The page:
Though Manitoba’s economy, like others around the globe, has been hammered by the coronavirus pandemic, the picture may not be as desperate as the province’s premier has made it out to be, according to two credit rating agencies.
When asked this week if lower-than-projected deficits would prompt a reversal of cuts to the civil service or free up money to help business owners, Premier Brian Pallister held firm to his belief that spending needs to be cut in light of the pandemic.
“Nobody’s projecting that we’re gonna be in anything but a desperate situation here,” Pallister said during a Wednesday teleconference with journalists.
But S&P Global Ratings associate director Adam Gillespie sees Manitoba’s situation differently.
On May 15, the New York-based credit rating agency revised Manitoba’s credit outlook from positive, which means “may be improved,” to stable, which means “not likely to change.” The revised outlook did not change the province’s A+ credit rating.
“I think it’s almost as much of an upside as you could expect under the current situation. There are probably more downside risks at this moment across the country,” Gillespie said in an interview.
“I think the stable outlook is, in some ways, a good story for the province,” said Gillespie.
The May 15 report says the province faces $3.5 billion in additional debt beyond what was anticipated in its fiscal 2021 budget — significantly lower than the government’s $5-billion estimate at the start of the pandemic.
S&P characterizes the pandemic’s effect on Manitoba’s economy as primarily a hit to revenue. The bond rater forecasts a $2.5-billion revenue shortfall and a $1-billion spending increase this year due to COVID-19.
S&P’s report notes COVID-19 prompted increased health spending on things like personal protective equipment, but it also resulted in decreased spending on elective surgeries and diagnostic tests.
“There will be partial offsets as the province postpones some of the normal activities of its health-care facilities,” reads the report, although there is no dollar figure attached to those savings.
How economically vulnerable is Manitoba?
The province painted a bleak economic picture in a May 4 press release announcing a 2.2 per cent cut to public sector workforce expenditures.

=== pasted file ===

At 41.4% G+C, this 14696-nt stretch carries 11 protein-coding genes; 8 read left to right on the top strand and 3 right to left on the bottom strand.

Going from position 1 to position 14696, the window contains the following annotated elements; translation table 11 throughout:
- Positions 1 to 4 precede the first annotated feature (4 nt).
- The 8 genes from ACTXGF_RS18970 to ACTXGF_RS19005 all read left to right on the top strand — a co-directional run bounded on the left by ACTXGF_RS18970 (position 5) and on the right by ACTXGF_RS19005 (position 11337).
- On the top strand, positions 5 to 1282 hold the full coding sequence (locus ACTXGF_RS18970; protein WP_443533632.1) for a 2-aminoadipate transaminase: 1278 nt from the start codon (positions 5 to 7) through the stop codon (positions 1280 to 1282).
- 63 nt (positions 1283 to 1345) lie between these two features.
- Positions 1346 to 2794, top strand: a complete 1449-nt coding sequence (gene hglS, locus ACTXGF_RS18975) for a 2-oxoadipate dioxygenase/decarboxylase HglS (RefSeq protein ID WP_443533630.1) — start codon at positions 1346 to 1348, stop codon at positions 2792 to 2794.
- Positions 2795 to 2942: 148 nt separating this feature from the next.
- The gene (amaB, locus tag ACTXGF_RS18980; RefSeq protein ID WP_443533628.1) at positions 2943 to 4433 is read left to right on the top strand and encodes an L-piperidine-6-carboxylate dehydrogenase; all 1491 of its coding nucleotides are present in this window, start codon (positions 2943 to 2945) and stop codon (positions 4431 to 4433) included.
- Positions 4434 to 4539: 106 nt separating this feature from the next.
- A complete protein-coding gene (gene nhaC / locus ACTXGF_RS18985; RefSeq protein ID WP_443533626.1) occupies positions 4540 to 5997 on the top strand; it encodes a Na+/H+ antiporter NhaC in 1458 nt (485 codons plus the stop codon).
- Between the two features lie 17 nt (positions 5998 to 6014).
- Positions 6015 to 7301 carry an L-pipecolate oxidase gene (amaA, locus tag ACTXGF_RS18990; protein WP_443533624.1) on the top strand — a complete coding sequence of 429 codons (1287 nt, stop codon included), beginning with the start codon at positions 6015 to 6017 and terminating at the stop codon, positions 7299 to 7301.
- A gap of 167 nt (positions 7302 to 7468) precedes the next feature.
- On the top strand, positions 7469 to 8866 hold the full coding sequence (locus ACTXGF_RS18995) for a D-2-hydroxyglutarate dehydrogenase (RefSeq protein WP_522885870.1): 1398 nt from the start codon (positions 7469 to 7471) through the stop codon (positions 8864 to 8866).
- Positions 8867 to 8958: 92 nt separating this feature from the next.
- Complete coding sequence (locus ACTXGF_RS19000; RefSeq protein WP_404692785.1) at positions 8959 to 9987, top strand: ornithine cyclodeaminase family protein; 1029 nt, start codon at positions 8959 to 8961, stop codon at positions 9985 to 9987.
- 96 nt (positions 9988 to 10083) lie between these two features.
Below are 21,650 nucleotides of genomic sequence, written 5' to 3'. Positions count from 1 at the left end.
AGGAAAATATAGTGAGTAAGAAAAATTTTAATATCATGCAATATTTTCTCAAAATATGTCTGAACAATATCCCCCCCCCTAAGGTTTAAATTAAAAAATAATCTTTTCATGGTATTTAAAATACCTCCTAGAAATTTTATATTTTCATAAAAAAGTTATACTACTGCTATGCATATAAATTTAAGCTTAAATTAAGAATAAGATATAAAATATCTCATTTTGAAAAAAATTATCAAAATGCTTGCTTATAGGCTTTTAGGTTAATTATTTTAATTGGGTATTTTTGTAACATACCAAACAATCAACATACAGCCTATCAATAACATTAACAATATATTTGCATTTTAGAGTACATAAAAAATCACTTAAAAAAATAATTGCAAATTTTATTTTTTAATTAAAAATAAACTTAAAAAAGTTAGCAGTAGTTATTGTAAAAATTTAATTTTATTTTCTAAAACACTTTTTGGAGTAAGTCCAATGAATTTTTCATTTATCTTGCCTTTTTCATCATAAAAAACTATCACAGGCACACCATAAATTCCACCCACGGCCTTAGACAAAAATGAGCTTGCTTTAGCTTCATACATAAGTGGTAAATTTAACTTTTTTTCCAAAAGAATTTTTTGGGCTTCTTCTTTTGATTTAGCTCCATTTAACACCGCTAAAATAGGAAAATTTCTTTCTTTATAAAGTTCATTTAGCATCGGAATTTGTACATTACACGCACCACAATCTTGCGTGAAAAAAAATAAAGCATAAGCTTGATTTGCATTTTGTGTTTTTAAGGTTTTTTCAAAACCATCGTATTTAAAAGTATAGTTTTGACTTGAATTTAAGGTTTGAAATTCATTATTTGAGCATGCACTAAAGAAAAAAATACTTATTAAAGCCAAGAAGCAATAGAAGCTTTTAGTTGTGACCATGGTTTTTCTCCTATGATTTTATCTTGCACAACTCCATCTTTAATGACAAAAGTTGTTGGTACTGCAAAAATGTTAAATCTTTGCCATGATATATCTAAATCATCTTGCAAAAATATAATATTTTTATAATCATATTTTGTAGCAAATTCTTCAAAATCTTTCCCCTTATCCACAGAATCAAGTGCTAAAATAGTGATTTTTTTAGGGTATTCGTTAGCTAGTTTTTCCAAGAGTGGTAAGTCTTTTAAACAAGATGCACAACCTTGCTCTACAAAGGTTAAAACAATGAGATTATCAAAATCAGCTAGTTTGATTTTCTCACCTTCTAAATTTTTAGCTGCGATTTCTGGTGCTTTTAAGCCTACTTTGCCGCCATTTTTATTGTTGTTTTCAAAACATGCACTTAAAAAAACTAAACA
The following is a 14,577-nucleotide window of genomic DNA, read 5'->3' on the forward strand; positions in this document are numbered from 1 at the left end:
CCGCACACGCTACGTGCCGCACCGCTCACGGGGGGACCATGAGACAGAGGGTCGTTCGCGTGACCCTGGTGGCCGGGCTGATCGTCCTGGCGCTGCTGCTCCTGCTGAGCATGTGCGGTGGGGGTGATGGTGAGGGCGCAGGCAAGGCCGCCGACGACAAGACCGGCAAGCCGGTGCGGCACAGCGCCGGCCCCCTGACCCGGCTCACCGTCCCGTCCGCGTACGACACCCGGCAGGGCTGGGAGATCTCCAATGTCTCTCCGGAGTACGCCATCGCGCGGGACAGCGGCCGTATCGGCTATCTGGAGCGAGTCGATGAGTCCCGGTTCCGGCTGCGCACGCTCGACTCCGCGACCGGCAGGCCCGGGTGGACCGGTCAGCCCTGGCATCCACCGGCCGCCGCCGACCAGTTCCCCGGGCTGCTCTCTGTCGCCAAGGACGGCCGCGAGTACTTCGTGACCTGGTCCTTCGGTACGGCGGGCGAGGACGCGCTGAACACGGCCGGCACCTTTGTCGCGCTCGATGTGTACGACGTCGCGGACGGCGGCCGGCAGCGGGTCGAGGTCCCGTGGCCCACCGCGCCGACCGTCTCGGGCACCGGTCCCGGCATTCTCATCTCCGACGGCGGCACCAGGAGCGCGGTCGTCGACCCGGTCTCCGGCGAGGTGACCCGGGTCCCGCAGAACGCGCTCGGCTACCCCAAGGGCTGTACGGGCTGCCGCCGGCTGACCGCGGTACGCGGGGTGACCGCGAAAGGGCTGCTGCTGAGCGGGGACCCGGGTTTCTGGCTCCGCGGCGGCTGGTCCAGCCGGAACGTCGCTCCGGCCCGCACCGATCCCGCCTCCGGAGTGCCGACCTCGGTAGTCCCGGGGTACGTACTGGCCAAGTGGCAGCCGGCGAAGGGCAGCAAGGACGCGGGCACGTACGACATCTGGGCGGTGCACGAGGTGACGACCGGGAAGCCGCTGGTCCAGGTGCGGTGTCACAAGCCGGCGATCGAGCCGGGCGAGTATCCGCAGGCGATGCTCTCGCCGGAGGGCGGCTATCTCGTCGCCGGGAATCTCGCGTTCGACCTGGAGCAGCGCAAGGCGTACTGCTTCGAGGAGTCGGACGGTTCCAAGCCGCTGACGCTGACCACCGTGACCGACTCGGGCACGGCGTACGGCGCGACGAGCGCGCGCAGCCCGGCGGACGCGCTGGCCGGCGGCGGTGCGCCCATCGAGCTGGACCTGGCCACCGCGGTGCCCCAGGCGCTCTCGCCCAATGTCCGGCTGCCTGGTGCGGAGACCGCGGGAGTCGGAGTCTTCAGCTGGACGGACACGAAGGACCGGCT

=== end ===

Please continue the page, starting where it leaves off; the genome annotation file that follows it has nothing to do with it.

The announcement warned that bond rating agencies had reported Manitoba’s high debt load puts the province “among the most vulnerable of all provinces to withstand economic shocks such as the global COVID-19 pandemic.”
Gillespie says S&P doesn’t rank economic vulnerability per se, but credit ratings themselves are a relative ranking of how bond rating agencies view provinces’ credit worthiness.
Manitoba is middle of the pack as far as credit ratings go, according to Gillespie.
DBRS Morningstar — one of the other agencies that rates Manitoba’s credit — gives a similar assessment.
“The credit rating for Manitoba is the middle of the pack among Canadian provinces,” said Paul Le Bane, vice-president of public finance at DBRS Morningstar.
He says Manitoba is similar to Nova Scotia, but behind Ontario and Quebec. Prince Edward Island and Newfoundland and Labrador are near the bottom.
And while the province says Manitoba is vulnerable to “economic shocks” because of its debt, Le Bane says it is not a major factor.
“The debt itself isn’t a problem at this point. Manitoba’s debt rose quickly between the mid-2000s to though 2015, and since the [Progressive Conservative] government came in, debt ratios really stabilized,” he said.
“Manitoba continues [borrow] in capital markets at very favourable rates,” said Le Bane.
S&P places a higher importance on Manitoba’s debt.
“The primary constraint on Manitoba’s credit profile continues to be its debt burden, which remains the highest of any Canadian province,” wrote S&P in its May update.
But that’s because S&P, unlike all other bond raters, includes Manitoba Hydro debt in its calculation.
“Manitoba’s tax-supported debt could exceed $62 billion, or 330 per cent of operating revenues, by fiscal 2023,” S&P’s report says.
When Manitoba Hydro debt is removed, the percentage drops to about 200 per cent of operating revenues by the end of fiscal 2023.
But even though S&P lumps the Crown corporation’s debt in with the province’s debt, it treats it differently when assigning credit worthiness.
“It’s a bit of a technicality,” said GIllespie. Manitoba Hydro has demonstrated an ability and willingness to repay its obligations and it does not require direct, ongoing support from the government, he said.
“We do make a positive adjustment for that on lent [Manitoba Hydro] debt.”
How are we doing compared to other provinces?
The economic shutdown due to the pandemic has not been as severe in Manitoba as in Ontario and Quebec, said Le Bane, who noted Manitoba began reopening earlier and allowed construction to continue during the shutdown.
He said provinces more reliant on oil production like Alberta, Saskatchewan, and Newfoundland and Labrador were hit from both sides.
“They’re dealing with two things: the economic shutdown from COVID and the oil price shock that came in March. So that’s kind of a double whammy for them,” said Le Bane.
“It is still too early to tell which Canadian provinces will ultimately experience the worst fallout from the pandemic,” says S&P’s May update, but “to date Manitoba has recorded proportionately fewer [COVID-19] cases than many other provinces.”
S&P’s preliminary estimates show Manitoba’s operating deficit could reach approximately 11 per per cent of revenues in 2021 and steadily improve to an operating surplus of about one per cent in 2023.
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